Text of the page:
Politically, China is an irredentist power that arguably has done more to advance global nuclear proliferation than any other state save Pakistan, while routinely doing business with some of the world’s worst governments. Apart from the issues of Taiwan and the Spratly Islands, China lays claim to much of India’s state of Arunachal Pradesh, and caused major jitters in 2009 with incursions into the territory combined with strident rhetoric. It has blocked Asian Development Bank projects approved for India over the issue. It helped Pakistan develop its nuclear arsenal and ballistic missile technology. The largest recipients of Chinese military aid have in the past been India’s neighbors, including Myanmar, Pakistan, Nepal, Bangladesh, and Sri Lanka in addition to Pakistan; India fears that China is engaged in a concerted campaign to undermine and contain it. In addition, China continues developing its “string of pearls” strategy in the Indian Ocean, investing significant resources to develop deep water ports in the Bay of Bengal, the Arabian Sea, Pakistan, Sri Lanka, and the Seychelles. These appear to be a basis for the projection of a powerful naval presence into what India considers its backyard.
Meanwhile, China blocks action against or actively supports a rogue’s gallery of nations, among them Iran, North Korea, Sudan, and Zimbabwe. It claims it has no influence over their actions, based on its policy of non-interference, but China’s support clearly requires a quid pro quo, be it natural resource wealth, business ties, or a geopolitically strategic use. China has avoided sanctions from the international community, partly due to the image it has cultivated of itself as a non-interfering developing country. While the West has also projected its power and dealt with equally noxious states, domestic political constraints make such “deals with the devil” increasingly difficult to sell to electorates attuned to human rights, ethics, and governance, and who are provided with the freedom of speech to object to their governments’ actions. No such freedom exists in China.
As long as the CCP continues to govern, China will not change. It will continue to comport itself according to its zero-sum vision of the world. At best, the West can hope the CCP’s interests converge toward those of the larger globalized world. Even as China speaks of a peaceful rise within the existing international structure, its behavior, which at times may be described as impertinent, belies the West’s desire to have faith in its words. Indeed, many nations around the world appear to be running out of patience at China’s uncompromising approach to the promotion of its own self-interest. President Obama has attempted to engage China on a variety of global issues, and for the most part found that his proffered hand was met with a clenched fist. With either Mr. Trump or Mrs. Clinton in the White House starting in January, the U.S. is likely to soon discard the illusion that China is gradually transitioning to become a responsible global power.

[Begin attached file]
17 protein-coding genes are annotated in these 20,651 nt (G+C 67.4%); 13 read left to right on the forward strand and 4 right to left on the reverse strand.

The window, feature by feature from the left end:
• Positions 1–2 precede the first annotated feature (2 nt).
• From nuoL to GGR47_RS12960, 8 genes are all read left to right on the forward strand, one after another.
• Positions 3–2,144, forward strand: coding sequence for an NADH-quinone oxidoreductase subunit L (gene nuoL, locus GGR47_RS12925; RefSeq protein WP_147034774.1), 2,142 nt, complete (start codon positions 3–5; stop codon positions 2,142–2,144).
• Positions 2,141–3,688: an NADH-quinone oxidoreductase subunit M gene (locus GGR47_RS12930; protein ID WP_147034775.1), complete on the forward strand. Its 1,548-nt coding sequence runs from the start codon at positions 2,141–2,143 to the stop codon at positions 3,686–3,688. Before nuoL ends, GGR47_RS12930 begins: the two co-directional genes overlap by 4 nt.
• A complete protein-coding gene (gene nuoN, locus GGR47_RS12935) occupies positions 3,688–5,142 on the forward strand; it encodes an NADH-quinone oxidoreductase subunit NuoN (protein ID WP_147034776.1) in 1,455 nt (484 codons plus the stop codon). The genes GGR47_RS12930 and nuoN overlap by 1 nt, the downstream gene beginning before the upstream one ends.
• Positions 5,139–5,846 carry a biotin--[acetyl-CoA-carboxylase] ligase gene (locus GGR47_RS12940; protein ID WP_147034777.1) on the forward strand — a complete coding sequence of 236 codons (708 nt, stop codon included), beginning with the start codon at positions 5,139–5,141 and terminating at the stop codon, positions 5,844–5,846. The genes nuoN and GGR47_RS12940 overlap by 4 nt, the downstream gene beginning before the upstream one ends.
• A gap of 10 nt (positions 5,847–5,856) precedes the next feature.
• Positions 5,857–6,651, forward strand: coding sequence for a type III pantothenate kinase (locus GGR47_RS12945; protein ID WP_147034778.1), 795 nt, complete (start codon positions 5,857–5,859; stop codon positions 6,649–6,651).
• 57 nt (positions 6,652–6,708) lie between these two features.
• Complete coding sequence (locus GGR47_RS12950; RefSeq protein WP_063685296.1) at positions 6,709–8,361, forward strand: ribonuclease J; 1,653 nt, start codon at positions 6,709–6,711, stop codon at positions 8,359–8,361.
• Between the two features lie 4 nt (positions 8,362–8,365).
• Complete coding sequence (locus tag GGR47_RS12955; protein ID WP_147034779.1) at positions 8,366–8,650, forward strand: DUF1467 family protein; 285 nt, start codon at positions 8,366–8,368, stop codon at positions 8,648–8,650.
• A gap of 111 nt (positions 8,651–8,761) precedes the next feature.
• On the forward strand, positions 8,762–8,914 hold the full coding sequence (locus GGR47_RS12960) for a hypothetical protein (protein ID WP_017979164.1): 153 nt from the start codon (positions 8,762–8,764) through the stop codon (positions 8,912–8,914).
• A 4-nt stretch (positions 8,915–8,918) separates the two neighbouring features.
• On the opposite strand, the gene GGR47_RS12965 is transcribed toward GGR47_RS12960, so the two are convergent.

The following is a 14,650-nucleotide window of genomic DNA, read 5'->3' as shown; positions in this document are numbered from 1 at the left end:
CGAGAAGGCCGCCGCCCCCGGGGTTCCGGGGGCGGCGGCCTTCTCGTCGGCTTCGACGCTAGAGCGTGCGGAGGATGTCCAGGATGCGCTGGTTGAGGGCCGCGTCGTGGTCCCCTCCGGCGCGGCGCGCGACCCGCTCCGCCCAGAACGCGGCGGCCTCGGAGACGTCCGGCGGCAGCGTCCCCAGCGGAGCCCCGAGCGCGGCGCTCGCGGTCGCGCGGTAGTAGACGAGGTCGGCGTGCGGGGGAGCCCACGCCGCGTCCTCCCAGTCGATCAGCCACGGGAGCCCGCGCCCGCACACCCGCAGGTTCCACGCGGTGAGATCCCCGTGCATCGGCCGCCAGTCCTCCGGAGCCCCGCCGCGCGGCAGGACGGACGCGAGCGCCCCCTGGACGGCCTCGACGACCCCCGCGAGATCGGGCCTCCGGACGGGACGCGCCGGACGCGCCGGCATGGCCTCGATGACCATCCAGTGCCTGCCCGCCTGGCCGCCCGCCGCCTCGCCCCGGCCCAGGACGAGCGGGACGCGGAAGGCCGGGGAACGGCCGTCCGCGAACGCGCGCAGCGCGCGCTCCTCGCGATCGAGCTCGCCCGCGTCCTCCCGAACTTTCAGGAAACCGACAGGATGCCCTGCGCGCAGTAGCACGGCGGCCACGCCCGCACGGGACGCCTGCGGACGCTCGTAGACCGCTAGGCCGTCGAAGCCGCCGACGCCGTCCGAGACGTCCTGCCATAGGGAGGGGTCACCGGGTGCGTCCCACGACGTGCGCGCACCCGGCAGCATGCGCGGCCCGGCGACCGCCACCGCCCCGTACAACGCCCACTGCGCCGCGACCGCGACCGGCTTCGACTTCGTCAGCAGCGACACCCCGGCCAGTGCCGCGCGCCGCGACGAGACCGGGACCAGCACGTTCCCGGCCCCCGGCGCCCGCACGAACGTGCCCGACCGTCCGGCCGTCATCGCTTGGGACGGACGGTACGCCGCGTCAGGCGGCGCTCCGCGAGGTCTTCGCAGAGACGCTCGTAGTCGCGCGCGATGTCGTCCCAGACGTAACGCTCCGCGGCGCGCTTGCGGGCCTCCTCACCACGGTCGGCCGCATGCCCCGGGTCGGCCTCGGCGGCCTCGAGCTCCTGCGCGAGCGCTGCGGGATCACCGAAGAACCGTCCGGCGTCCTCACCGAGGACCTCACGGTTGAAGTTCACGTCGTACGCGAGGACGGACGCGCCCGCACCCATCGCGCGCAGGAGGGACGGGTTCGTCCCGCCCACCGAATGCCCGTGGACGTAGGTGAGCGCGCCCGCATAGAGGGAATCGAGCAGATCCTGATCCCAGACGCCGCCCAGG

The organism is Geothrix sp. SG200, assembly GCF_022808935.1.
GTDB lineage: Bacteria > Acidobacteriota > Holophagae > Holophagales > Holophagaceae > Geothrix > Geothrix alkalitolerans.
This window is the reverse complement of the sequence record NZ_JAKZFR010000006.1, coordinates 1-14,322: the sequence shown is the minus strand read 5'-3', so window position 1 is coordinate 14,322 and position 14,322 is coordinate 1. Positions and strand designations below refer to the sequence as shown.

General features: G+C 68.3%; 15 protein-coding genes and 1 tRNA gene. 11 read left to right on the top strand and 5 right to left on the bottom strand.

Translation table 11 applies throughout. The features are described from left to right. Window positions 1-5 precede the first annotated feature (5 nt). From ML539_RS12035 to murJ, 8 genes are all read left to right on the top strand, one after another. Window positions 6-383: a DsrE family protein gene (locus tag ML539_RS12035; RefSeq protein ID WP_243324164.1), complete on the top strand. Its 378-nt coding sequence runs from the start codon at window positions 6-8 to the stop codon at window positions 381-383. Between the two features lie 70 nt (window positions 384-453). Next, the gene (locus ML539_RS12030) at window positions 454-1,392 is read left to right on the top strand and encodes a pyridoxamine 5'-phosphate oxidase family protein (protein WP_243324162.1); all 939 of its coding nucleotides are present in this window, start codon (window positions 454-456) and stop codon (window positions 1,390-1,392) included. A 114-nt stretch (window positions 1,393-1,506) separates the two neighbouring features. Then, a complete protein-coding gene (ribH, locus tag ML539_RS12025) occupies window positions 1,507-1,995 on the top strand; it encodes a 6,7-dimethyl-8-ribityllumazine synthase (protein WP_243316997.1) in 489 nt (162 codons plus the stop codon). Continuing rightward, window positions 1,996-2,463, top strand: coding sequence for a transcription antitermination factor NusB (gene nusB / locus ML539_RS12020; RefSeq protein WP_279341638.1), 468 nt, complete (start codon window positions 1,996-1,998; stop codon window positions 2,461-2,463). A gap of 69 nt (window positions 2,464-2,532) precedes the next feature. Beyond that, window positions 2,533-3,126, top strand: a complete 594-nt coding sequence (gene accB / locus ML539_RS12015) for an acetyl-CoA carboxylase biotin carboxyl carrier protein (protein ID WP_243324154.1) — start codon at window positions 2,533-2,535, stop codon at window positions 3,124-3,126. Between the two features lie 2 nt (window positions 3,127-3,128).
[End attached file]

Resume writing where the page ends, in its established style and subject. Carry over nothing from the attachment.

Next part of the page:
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Daniel Wagner began his career at AIG in New York and subsequently spent five years as Guarantee Officer for the Asia Region at the World Bank Group’s Multilateral Investment Guarantee Agency in Washington, D.C. During that time he was responsible for underwriting political risk insurance (PRI) for projects in a dozen Asian countries. After serving as Regional Manager for Political Risks for Southeast Asia and Greater China for AIG in Singapore, Daniel moved to Manila, Philippines where he was Guarantee and Risk Management Advisor, Political Risk Guarantee Specialist, and Senior Guarantees and Syndications Specialist for the Asian Development Bank’s Office of Co-financing Operations. Over the course of his career Daniel has also held senior positions in the PRI brokerage business in London, Dallas and Houston.
He has published more than 500 articles on risk management and current affairs and is a regular contributor to the Huffington Post, South China Morning Post and The National Interest, among many others. His editorials have been published in such notable newspapers as the New York Times and Wall Street Journal. Daniel is also the author of three books: "Political Risk Insurance Guide", "Managing Country Risk", and "Global Risk Agility and Decision Making" (co-authored with Risk Cooperative CEO, Dante Disparte).
He holds master’s degrees in International Relations from the University of Chicago and in International Management from the American Graduate School of International Management (Thunderbird) in Phoenix. He received his bachelor’s degree in Political Science from Richmond College in London.
Daniel Wagner can be reached at: or 1-203-570-1005.